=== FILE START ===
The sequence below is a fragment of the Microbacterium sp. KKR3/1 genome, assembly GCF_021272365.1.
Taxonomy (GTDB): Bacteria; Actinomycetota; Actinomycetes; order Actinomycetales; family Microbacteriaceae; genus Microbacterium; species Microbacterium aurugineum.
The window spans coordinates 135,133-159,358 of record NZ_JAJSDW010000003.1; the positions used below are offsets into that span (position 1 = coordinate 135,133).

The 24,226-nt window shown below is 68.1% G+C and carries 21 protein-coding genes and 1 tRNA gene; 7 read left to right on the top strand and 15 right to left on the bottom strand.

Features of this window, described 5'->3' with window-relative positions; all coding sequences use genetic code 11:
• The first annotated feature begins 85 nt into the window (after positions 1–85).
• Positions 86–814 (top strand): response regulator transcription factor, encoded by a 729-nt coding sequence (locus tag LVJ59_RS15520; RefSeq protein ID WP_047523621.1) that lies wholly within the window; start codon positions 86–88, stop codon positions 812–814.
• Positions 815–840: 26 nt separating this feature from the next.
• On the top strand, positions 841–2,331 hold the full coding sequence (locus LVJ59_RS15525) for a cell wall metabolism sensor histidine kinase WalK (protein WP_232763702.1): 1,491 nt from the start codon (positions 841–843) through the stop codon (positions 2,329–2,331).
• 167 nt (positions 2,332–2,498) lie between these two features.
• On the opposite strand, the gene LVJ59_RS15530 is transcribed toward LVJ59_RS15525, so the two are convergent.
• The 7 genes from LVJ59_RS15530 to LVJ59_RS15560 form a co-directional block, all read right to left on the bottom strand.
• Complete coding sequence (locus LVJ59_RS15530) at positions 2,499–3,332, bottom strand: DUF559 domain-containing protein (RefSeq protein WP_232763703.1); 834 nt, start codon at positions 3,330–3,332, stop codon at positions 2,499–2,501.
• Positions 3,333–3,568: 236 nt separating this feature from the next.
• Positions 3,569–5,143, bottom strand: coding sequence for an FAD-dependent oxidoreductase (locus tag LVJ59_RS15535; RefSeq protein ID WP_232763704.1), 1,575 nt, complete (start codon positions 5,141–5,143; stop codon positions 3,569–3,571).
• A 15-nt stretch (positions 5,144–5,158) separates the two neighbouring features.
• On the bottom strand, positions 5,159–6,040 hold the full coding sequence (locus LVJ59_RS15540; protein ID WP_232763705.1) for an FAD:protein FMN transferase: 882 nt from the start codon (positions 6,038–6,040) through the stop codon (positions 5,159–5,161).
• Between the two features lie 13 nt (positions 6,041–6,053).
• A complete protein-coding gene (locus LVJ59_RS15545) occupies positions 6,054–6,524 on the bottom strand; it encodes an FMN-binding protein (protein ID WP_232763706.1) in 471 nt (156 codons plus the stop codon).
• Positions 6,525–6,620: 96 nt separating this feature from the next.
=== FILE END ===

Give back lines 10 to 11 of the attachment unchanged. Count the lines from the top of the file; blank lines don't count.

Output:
• 167 nt (positions 2,332–2,498) lie between these two features.
• On the opposite strand, the gene LVJ59_RS15530 is transcribed toward LVJ59_RS15525, so the two are convergent.